CLARKSBURG — When President John F. Kennedy was assassinated 50 years ago, West Virginia lost its best friend, politically speaking, according to area political scientists and local history buffs.

Kennedy, a Roman Catholic, had formed a bond with the predominantly Protestant West Virginia after he defeated Hubert Humphrey in the May 1960 presidential primary, they said.

“West Virginia was good for Kennedy, and Kennedy was good to West Virginia,” said Robert Rupp, a professor at West Virginia Wesleyan College. “He said, ‘If I can win the primary, I will win the general election and I will help West Virginia.’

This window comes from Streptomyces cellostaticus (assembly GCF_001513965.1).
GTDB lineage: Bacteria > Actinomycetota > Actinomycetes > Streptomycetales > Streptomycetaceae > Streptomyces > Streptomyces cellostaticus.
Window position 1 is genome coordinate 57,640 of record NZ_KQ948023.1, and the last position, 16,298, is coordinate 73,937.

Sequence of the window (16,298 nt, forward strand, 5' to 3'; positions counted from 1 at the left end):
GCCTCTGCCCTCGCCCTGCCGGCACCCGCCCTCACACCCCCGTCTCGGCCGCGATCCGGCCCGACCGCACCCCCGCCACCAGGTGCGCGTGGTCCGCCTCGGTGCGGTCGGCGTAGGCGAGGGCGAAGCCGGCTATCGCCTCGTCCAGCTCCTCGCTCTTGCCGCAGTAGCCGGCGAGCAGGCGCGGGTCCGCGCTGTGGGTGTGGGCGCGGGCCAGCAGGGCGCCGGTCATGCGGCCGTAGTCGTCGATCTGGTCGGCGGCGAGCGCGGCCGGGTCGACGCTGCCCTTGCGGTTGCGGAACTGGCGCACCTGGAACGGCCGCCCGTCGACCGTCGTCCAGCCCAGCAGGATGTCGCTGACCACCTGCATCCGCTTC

“He made good on his promise” by creating aid programs to help the impoverished in West Virginia once he became president, said Rupp, who is writing a book on the state’s battleground role in the 1960 primary.

Kennedy and Humphrey spent a month campaigning across West Virginia, and Clarksburg was among the whistle stops, local history buff Rod Rogers said.

The Kennedy campaign headquarters was at the Stonewall Jackson Hotel, now Chase Bank, but the Kennedys actually spent a lot of time at Dave’s Restaurant in Nutter Fort, said Rogers, who was 7 years old at the time.

“The national press was here,” he said. “They (Kennedy and Humphrey) weren’t here just one time. They were here numerous times.”

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